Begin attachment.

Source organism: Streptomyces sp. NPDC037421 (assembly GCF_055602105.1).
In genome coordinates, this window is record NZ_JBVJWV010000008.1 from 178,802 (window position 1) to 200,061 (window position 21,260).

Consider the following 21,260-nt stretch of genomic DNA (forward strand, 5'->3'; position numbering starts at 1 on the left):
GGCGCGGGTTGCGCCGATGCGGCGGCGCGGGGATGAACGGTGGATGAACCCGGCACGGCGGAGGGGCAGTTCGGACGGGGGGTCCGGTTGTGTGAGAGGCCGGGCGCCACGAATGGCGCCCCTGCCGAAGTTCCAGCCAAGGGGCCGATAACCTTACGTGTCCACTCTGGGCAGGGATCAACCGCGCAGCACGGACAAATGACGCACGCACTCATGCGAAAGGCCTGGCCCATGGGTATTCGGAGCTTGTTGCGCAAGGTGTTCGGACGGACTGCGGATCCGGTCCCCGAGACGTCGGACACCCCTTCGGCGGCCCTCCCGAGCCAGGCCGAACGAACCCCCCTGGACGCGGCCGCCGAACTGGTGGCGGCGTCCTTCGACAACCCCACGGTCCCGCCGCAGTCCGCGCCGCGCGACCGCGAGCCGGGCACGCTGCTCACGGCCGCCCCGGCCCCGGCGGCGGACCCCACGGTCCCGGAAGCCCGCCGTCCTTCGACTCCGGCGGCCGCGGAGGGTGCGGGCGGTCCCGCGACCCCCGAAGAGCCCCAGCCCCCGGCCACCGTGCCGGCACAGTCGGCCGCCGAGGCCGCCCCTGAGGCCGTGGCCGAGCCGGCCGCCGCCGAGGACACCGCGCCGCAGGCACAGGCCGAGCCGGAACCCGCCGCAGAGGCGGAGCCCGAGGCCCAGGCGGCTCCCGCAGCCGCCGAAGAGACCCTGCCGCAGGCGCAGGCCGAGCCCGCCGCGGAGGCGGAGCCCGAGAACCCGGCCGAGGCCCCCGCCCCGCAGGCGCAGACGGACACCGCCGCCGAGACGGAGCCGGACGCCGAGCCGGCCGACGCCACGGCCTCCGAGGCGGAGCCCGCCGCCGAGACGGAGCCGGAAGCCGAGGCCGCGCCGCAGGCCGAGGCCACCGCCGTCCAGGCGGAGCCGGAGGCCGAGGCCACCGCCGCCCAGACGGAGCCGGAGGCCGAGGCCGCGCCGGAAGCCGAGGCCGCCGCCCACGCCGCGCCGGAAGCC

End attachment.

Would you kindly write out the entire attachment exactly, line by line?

Source organism: Streptomyces sp. NPDC037421 (assembly GCF_055602105.1).
In genome coordinates, this window is record NZ_JBVJWV010000008.1 from 178,802 (window position 1) to 200,061 (window position 21,260).

Consider the following 21,260-nt stretch of genomic DNA (forward strand, 5'->3'; position numbering starts at 1 on the left):
GGCGCGGGTTGCGCCGATGCGGCGGCGCGGGGATGAACGGTGGATGAACCCGGCACGGCGGAGGGGCAGTTCGGACGGGGGGTCCGGTTGTGTGAGAGGCCGGGCGCCACGAATGGCGCCCCTGCCGAAGTTCCAGCCAAGGGGCCGATAACCTTACGTGTCCACTCTGGGCAGGGATCAACCGCGCAGCACGGACAAATGACGCACGCACTCATGCGAAAGGCCTGGCCCATGGGTATTCGGAGCTTGTTGCGCAAGGTGTTCGGACGGACTGCGGATCCGGTCCCCGAGACGTCGGACACCCCTTCGGCGGCCCTCCCGAGCCAGGCCGAACGAACCCCCCTGGACGCGGCCGCCGAACTGGTGGCGGCGTCCTTCGACAACCCCACGGTCCCGCCGCAGTCCGCGCCGCGCGACCGCGAGCCGGGCACGCTGCTCACGGCCGCCCCGGCCCCGGCGGCGGACCCCACGGTCCCGGAAGCCCGCCGTCCTTCGACTCCGGCGGCCGCGGAGGGTGCGGGCGGTCCCGCGACCCCCGAAGAGCCCCAGCCCCCGGCCACCGTGCCGGCACAGTCGGCCGCCGAGGCCGCCCCTGAGGCCGTGGCCGAGCCGGCCGCCGCCGAGGACACCGCGCCGCAGGCACAGGCCGAGCCGGAACCCGCCGCAGAGGCGGAGCCCGAGGCCCAGGCGGCTCCCGCAGCCGCCGAAGAGACCCTGCCGCAGGCGCAGGCCGAGCCCGCCGCGGAGGCGGAGCCCGAGAACCCGGCCGAGGCCCCCGCCCCGCAGGCGCAGACGGACACCGCCGCCGAGACGGAGCCGGACGCCGAGCCGGCCGACGCCACGGCCTCCGAGGCGGAGCCCGCCGCCGAGACGGAGCCGGAAGCCGAGGCCGCGCCGCAGGCCGAGGCCACCGCCGTCCAGGCGGAGCCGGAGGCCGAGGCCACCGCCGCCCAGACGGAGCCGGAGGCCGAGGCCGCGCCGGAAGCCGAGGCCGCCGCCCACGCCGCGCCGGAAGCC